For the truly autonomous car to see the light of day, international standards will be needed. The Mercedes-Benz group has therefore created a consortium called AI-SEE whose objective will be to propose standards to the European Union. And it is the Montreal company Algolux that has the role of creating the “brain” of the entire operation.
Algolux and its hundred employees spread between Montreal, Palo Alto, in California, and Munich, in Germany, specialize in algorithms which allow an autonomous system to “see” the road well from the various sensors it uses. (lidars, radars, sonar, etc.), even in a situation of reduced visibility, such as in winter, for example. The twenty AI-SEE partners are giving themselves three years to produce a system capable of driving a car without any human intervention, regardless of the season and the weather. In the jargon of the automotive sector, we are talking about a level 4 autonomous car, on the five levels of advancement of this technology.
At level 5, the vehicle has no steering wheel or pedals. The most modern vehicles currently on the road, and having their own advanced driving assistance system, are not quite at level 3, where you could let go of the wheel without worrying for several tens of seconds. .
Despite promises from the many major manufacturers who saw autonomous vehicles on the road as early as 2019, the technology is slow to see the light of day. It is complex, this technology, and is not unanimous. Should we use specific sensors? Simple cameras? Will it be necessary to incorporate the data provided by the smart furniture of the large urban centers of tomorrow?
A standard to be defined
“For the autonomous car to work, it will be necessary to agree on an industry standard”, according to Allan Benchetrit, CEO of Algolux. The technology already exists, he recalls. What Mercedes-Benz wants to do with Algolux is to create a standardized level 4 system that will prevent all manufacturers from carrying out all the stages in the design of such a system. “We must accelerate its development so that we can come to its commercialization,” he said.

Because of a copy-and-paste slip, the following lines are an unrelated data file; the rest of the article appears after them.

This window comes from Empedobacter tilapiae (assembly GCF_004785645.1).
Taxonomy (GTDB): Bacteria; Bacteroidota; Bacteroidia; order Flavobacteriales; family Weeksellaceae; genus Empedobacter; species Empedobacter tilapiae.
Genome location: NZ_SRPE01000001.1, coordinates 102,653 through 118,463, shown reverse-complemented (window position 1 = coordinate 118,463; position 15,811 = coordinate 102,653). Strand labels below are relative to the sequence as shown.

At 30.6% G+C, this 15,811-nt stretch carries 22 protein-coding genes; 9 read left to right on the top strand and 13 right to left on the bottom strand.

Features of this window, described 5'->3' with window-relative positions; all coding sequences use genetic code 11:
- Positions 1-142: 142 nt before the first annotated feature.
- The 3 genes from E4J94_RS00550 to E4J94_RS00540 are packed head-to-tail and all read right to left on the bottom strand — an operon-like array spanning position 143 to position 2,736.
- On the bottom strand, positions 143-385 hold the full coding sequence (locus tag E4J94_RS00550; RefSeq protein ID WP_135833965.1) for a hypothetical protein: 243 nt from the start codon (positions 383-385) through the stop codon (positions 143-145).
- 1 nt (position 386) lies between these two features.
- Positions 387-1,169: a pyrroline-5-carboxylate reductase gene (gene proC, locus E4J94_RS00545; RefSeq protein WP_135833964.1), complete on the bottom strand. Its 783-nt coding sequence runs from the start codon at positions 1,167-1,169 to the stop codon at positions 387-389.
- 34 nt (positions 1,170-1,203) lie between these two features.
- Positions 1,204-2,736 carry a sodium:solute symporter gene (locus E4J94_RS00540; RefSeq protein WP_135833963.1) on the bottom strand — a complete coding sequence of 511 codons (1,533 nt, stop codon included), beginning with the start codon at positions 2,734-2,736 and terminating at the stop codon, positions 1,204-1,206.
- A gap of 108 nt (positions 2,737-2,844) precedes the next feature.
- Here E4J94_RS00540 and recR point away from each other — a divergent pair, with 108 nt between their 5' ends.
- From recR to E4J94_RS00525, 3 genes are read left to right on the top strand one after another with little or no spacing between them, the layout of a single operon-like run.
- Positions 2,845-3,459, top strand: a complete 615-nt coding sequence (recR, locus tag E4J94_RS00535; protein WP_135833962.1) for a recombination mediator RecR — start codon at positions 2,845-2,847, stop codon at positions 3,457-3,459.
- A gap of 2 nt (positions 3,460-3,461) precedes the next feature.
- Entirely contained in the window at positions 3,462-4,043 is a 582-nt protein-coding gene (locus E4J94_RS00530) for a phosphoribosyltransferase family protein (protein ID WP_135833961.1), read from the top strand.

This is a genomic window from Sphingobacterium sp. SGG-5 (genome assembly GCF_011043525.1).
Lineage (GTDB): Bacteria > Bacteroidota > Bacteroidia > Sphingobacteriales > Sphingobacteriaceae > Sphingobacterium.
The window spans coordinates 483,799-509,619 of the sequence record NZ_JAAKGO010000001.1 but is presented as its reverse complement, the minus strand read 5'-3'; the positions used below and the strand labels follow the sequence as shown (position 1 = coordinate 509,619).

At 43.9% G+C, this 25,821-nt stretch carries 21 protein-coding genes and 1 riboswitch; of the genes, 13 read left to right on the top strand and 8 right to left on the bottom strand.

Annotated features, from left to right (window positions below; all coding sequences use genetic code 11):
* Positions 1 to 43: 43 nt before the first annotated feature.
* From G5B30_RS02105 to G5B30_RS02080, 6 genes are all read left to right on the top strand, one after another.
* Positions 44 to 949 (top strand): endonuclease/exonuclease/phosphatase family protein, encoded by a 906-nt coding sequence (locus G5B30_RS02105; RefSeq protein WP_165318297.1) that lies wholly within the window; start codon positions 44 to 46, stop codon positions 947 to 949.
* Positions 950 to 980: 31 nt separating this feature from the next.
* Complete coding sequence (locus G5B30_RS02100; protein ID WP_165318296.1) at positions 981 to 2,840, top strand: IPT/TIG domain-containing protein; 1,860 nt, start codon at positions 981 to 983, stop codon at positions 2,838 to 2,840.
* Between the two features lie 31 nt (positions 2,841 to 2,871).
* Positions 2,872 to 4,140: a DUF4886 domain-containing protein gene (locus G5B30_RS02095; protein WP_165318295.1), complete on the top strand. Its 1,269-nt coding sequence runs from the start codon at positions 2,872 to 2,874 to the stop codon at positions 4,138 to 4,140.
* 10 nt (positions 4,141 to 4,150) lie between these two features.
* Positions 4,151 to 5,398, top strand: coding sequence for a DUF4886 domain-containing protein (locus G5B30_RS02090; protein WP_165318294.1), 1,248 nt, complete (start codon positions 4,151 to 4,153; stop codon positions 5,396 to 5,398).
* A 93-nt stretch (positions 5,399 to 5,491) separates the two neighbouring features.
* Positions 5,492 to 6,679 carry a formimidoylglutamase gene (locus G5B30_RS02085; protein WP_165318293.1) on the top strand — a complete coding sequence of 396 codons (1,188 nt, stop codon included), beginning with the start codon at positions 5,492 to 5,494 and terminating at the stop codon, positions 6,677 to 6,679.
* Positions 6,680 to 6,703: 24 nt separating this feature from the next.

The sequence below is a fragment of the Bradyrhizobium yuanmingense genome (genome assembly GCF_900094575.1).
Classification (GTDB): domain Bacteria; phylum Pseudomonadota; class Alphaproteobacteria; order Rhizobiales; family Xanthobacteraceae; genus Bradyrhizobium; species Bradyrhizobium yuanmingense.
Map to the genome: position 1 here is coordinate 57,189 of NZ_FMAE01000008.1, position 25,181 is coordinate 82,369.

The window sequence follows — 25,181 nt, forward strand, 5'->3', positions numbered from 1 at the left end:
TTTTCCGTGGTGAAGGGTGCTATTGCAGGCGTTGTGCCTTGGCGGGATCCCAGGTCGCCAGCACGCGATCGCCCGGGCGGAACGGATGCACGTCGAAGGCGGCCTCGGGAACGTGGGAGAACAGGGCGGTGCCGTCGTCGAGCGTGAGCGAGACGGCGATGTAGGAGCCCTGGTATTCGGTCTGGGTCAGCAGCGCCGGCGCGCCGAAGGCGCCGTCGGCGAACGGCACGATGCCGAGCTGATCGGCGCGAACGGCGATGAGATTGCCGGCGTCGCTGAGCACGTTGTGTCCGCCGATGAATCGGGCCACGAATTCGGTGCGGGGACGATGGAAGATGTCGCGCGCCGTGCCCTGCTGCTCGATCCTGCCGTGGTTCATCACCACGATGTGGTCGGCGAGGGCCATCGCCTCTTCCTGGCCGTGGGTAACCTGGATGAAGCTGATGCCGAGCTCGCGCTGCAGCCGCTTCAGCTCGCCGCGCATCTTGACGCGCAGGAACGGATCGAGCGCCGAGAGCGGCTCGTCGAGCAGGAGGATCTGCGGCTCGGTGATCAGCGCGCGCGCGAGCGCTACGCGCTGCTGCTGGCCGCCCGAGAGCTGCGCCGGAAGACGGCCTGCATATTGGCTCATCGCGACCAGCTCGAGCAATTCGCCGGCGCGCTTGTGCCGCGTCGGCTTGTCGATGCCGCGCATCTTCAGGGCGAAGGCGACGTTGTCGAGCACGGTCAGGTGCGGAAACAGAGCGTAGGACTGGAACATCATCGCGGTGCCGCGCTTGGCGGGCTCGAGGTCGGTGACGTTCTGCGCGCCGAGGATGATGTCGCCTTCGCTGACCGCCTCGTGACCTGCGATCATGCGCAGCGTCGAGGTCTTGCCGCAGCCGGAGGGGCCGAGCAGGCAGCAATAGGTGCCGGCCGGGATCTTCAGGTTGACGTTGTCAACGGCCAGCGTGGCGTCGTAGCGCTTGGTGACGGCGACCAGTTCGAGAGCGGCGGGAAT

Standardization will also make autonomous vehicles more affordable. The other reason why we don’t see many of them on the roads is that they are currently very expensive to produce. If Waymo, the Google subsidiary which already has a few dozen Chrysler-branded vans equipped with its autonomous driving technology on the road, were to sell its vehicles to the public, they would cost at least $ 150,000, nearly three times the price of a classic van.
Very few motorists, if not absolutely none, will pay this amount for such a vehicle. This is why Waymo and other North American companies specializing in this sector, such as Cruise, a subsidiary of the General Motors group, believe that their future will take the form of a fleet of robotic taxis that will be hailed by individuals via their mobile, like the Uber car-sharing service, but without a driver on board.
Fleets of robot taxis circulating in specific neighborhoods in a few large cities around the world could therefore be the first mainstream incarnation of autonomous vehicles, believes Mr. Benchetrit. “There is a performance urgency on the side of these companies which suggests that their autonomous vehicle technology will be on the road very soon. “
Robot taxis will be just one example of the technology’s application, according to Algolux. The Montreal SME is particularly well placed to compare the different applications that the industry wishes to make of the technology. It is the only North American company to participate in the AI-SEE consortium. Ironically, the Montreal company exists thanks to financing in which the General Motors group has participated twice. Its European office has been set up in Munich in the hope of getting closer to the Bavarian manufacturer BMW. And in the end, the expert in artificial intelligence and in computer vision applied to the automotive sector will be a partner of Mercedes-Benz.
The German brand belongs to a group called Daimler, which also manufactures heavy trucks. It is on this side that we will probably see a first real generalized use of driverless piloting, believes Allan Benchetrit. “The discourse about technology has evolved a lot in recent years, to focus more on the security aspect,” he says. We can see its potential in commercial vehicles and public transit which are on the road several hours a day, every day, to reduce the workload of truckers.
Shuttles that constantly travel the same route, such as buses that link hotels and train, bus or airport stations, are the target of manufacturers. These predict the arrival of level 4 shuttles on the road before the end of the decade. Maybe even as early as 2024 or 2025. In any case, this is the deadline that AI-SEE sets itself.